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Lita Ford talks new album and her horror movie career with FANGORIA magazine.


Remember Lita Ford? You should. The veteran rocker made waves alongside fellow legendary badasses Cherie Currie (see FANGO #299) and Joan Jett playing lead guitar in the breakout “jailbait” 70s rock band The Runaways, and later found even greater fame in the 1980s as a solo artist and one of the reigning queens of pop heavy metal.

The talented shredder was beloved for her big hair, sexy curves, smoldering, giant rock voice (she’s a mezzo–soprano) and anthemic hard tunes, even topping charts with the classic glam metal ballad “If I Close My Eyes Forever,”a duet with the legendary Ozzy Osbourne.

Lita never went away, but she’s figuratively “back” with a blistering new dark record called LIVING LIKE A RUNAWAY (SPV/Steamhammer), a none too subtle nod to the pop culture weight her name carries, as well as the personal issues she’s had that make their way into the fabric of every track.

We spoke with Lita, not just to riff on the new riffs, but to drag forth a little horror movie quasi-classic she appeared in 20 years ago, director Ate de Jong’s demented cult item HIGHWAY TO HELL. Remember that one? Lita does….

FANGORIA: What I love about LIVING LIKE A RUNAWAY is that it’s doing something most artists never attempt anymore. It’s a concept album, a kind of pop metal rock opera. Why did you opt to do this?

LITA FORD: It’s just something I’ve always wanted to do. My biggest loves are albums like WELCOME TO MY NIGHTMARE, concepts that have running themes and strong identities. There’s no filler here in this album, no hit song, it all fits together like a puzzle in its entirety. The songs almost run into each other; if we had more time they would have literally run in to each other, but the record company wanted it and we had to turn it in quickly.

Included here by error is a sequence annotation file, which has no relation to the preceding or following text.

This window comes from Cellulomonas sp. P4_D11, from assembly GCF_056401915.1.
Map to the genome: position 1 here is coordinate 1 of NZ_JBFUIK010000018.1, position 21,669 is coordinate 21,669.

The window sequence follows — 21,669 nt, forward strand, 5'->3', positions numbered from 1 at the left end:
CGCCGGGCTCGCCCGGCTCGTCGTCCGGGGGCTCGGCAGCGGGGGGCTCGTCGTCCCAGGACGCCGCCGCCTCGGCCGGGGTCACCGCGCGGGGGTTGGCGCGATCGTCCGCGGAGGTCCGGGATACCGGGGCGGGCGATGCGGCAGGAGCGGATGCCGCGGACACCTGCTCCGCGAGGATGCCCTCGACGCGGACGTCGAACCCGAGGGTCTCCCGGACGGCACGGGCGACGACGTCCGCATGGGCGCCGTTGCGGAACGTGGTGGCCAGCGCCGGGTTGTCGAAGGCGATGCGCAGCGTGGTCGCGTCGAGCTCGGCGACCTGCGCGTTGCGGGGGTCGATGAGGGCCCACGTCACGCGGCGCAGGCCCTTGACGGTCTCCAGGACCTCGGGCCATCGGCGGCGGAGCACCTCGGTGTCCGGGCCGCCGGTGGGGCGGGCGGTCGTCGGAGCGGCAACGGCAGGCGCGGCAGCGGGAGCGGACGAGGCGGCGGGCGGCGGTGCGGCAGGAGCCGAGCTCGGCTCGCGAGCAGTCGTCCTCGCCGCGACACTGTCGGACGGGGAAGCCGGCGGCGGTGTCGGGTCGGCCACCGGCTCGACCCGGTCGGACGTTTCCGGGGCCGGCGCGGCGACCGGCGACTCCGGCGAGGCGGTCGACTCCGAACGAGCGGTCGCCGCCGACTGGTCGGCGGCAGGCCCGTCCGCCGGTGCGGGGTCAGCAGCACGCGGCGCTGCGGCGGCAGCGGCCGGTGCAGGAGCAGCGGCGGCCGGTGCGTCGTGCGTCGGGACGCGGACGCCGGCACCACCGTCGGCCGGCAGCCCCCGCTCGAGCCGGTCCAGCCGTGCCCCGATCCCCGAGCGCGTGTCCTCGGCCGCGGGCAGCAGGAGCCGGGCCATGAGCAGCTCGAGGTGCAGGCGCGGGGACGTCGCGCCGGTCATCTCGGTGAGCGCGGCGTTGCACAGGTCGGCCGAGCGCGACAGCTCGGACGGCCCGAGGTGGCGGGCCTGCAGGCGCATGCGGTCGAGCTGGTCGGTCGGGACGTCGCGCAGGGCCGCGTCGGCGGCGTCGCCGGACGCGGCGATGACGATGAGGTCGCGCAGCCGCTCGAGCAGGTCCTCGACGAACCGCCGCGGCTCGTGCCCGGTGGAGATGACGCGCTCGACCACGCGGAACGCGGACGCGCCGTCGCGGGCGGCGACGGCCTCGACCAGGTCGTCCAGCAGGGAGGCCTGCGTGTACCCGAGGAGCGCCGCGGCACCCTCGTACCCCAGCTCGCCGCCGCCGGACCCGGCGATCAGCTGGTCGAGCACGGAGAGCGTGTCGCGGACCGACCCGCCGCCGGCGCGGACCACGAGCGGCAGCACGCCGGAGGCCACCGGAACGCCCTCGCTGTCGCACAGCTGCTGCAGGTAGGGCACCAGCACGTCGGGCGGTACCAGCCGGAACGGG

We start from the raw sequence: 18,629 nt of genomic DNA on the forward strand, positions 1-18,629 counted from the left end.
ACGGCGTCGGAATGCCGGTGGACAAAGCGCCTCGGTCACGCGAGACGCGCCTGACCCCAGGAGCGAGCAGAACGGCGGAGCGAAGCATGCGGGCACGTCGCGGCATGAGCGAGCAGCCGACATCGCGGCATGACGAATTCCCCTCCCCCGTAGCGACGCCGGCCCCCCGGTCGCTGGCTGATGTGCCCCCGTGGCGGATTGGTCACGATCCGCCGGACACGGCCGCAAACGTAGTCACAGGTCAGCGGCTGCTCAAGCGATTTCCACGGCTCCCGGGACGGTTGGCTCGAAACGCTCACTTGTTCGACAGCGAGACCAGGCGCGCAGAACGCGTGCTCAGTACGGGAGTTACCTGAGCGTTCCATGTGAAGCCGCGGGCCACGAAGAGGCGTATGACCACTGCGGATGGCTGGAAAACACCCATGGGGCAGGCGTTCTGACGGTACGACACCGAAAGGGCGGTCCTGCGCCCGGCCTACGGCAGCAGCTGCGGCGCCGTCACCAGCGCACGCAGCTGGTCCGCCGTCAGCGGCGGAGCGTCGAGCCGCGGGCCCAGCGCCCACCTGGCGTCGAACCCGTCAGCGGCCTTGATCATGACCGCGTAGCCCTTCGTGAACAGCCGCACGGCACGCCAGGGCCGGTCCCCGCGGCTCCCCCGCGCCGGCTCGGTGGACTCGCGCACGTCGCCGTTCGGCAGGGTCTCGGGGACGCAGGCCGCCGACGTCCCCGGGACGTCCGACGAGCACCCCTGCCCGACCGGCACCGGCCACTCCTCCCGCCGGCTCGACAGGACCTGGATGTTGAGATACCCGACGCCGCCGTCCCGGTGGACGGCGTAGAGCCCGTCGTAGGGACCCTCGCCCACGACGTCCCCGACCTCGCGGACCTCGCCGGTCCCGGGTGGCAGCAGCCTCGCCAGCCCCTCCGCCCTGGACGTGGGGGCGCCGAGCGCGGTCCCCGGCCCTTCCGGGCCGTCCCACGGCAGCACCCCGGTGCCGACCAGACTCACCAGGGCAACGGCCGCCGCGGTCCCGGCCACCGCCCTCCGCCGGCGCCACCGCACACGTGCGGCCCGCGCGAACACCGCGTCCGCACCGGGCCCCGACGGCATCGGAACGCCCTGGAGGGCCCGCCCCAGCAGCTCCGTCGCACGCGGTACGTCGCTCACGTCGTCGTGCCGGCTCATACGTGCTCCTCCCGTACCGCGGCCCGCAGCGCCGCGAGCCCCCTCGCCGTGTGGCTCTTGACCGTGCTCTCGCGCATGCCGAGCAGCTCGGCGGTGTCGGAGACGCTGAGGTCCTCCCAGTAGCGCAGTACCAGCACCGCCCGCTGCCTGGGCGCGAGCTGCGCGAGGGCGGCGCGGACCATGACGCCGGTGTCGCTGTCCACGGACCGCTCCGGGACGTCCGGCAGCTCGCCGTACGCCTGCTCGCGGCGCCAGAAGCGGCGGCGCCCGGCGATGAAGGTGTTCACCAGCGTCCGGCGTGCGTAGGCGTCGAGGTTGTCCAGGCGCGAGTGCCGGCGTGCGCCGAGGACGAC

FANG: The album has a really tough, dark shiny, sound; almost proto-industrial. What was it like working with producer Gary Hoey?

FORD: Gary is brilliant. He really did what a producer is supposed to do, as opposed to what some producers do and that’s just sit there and press record. He focused on bringing best out of the artist – me. He brought out my vocals out like they’ve never been heard before. The arrangements of the songs were time consuming. We’d write a song, then leave it, live with it for three weeks, go back and make final tweaks, plug in and move guitar solos. Conceptually, everything was focused right down to the artwork. It became a real journey of emotions.

FANG: This is a very emotional work—I really dig “A Song to Slit your Wrists by”—but even when you were at your darkest with your own problems, do you remind yourself that you are Lita Ford and does your legacy give you strength?

FORD: Absolutely it does. You gotta live up to your legacy. It’s a lot. With the tour coming up, it’s a lot to put together. I never want to let anyone down. People look to you for strength and I think people will look to the music at certain point in their life to get them through. Music holds memories. It’s the soundtrack of your life. People go through horrific times and they turn to songs, and it gets them through. When my heart hurts, I put on my favorite song. It makes me feel better. It’s a heavy burden, but I welcome it.

FANG: We at FANGORIA still recall you turning up in HIGHWAY TO HELL. Do you ever revisit that weird little picture?

FORD: I have revisited it often and not too long ago. I remember making it clearly. I remember sticking my head in that window of that car and saying “Sex, drugs and rock and roll!”. I loved what I was wearing, that frilly dress; I don’t normally dress like that but loved it in that movie.

FANG: Do your fans ever bring it up?

FORD: All the time. Fans always bring me copies of the film on video to sign. I love it. I actually don’t have a copy myself, though.

FANG: What? You should! You should have that proudly placed on your mantle.

FORD: I know, right?

FANG: Does the movie muse ever call to you?

FORD: It’s on my to-do list. After the tour, we might do a reality show. We’ll see how this year goes!

To find out more about LIVING LIKE A RUNAWAY and Lita’s legacy (and to see a great pic of the still smoking songstress poured into black spandex), head to her official site.

And for the record, here’s Lita accosting Chad Lowe in HIGHWAY TO HELL

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